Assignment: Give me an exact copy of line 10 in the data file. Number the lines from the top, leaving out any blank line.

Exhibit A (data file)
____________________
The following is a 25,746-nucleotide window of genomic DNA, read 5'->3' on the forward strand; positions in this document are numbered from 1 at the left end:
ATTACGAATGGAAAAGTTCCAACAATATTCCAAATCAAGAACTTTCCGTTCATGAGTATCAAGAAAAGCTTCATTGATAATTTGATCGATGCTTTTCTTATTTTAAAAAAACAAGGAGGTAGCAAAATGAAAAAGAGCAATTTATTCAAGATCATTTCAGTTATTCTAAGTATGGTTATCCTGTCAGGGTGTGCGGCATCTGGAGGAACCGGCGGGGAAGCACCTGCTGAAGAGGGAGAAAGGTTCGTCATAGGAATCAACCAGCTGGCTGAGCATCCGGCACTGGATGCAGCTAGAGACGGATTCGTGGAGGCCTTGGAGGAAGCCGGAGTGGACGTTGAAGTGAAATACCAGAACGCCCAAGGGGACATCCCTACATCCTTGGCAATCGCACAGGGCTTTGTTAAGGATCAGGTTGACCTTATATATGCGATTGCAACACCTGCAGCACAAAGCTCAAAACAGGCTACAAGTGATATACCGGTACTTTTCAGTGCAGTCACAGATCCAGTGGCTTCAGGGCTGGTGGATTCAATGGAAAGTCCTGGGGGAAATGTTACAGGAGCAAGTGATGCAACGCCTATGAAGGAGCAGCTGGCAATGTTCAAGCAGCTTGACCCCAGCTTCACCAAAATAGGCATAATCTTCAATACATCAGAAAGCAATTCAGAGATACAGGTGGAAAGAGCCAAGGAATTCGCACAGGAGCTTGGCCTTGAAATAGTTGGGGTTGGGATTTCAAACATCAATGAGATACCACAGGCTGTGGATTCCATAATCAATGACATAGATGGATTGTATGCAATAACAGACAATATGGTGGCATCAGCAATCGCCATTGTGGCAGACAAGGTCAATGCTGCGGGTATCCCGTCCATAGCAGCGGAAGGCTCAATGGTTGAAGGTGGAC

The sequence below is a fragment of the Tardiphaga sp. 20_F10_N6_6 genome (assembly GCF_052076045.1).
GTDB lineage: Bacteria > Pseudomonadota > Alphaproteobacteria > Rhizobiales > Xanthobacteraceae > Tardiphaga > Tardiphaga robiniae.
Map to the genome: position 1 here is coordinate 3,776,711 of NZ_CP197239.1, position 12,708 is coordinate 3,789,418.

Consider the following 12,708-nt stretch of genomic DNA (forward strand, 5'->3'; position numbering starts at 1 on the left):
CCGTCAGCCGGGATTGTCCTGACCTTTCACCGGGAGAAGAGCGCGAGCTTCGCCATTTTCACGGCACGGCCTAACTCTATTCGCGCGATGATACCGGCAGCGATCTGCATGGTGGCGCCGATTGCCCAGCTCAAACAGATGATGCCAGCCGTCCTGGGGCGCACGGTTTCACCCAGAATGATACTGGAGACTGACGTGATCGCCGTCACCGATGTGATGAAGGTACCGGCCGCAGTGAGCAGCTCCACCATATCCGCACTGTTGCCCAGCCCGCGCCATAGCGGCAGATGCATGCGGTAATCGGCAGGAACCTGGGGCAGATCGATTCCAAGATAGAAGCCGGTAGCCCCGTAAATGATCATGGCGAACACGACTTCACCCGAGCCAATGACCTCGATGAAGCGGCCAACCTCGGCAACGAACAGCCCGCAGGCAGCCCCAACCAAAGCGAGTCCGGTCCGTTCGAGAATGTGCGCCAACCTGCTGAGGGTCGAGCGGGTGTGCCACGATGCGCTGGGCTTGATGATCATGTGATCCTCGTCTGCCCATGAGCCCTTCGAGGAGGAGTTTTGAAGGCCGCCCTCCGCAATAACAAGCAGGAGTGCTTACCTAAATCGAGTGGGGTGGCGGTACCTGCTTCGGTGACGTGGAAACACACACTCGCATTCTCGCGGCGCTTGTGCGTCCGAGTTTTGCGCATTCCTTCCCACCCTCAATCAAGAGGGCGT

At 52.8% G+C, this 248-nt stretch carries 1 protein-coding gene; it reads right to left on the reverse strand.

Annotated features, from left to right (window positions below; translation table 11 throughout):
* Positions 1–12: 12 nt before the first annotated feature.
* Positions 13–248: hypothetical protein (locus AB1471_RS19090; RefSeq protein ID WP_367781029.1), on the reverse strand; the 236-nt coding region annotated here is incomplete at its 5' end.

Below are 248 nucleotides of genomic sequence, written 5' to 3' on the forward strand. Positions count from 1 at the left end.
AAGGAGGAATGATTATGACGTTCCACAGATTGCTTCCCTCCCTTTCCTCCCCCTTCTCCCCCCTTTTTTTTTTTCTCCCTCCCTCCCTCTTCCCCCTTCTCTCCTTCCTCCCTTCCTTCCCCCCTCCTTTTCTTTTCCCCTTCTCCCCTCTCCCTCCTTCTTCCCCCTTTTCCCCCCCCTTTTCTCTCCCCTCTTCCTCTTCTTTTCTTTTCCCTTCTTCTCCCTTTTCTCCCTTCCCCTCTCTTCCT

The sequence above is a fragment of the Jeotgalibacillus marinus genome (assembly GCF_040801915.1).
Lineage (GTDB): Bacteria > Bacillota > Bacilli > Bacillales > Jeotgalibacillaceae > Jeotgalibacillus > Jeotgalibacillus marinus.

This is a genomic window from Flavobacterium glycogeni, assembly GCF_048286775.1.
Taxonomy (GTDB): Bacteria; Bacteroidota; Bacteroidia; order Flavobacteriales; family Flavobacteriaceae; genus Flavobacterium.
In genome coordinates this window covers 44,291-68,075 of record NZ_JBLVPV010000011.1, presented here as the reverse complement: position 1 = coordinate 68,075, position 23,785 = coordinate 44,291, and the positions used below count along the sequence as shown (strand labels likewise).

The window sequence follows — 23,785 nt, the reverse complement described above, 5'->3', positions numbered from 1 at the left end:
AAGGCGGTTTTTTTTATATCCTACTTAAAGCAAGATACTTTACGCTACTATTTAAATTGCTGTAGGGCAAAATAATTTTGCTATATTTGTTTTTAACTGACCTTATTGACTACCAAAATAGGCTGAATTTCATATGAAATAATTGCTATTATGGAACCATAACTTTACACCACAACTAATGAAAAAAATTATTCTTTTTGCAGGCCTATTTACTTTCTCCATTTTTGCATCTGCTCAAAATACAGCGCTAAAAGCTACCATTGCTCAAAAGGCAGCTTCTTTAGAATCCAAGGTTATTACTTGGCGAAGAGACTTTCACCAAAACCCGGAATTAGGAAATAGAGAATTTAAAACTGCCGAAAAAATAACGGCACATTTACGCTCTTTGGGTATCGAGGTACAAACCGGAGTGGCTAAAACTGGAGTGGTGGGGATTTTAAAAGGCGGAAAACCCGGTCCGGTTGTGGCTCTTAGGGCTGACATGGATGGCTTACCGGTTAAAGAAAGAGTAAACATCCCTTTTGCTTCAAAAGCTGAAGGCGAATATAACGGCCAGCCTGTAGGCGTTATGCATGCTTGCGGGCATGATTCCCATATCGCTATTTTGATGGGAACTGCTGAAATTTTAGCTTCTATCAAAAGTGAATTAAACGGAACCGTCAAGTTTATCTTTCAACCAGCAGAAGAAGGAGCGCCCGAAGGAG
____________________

* Positions 1–12: 12 nt before the first annotated feature.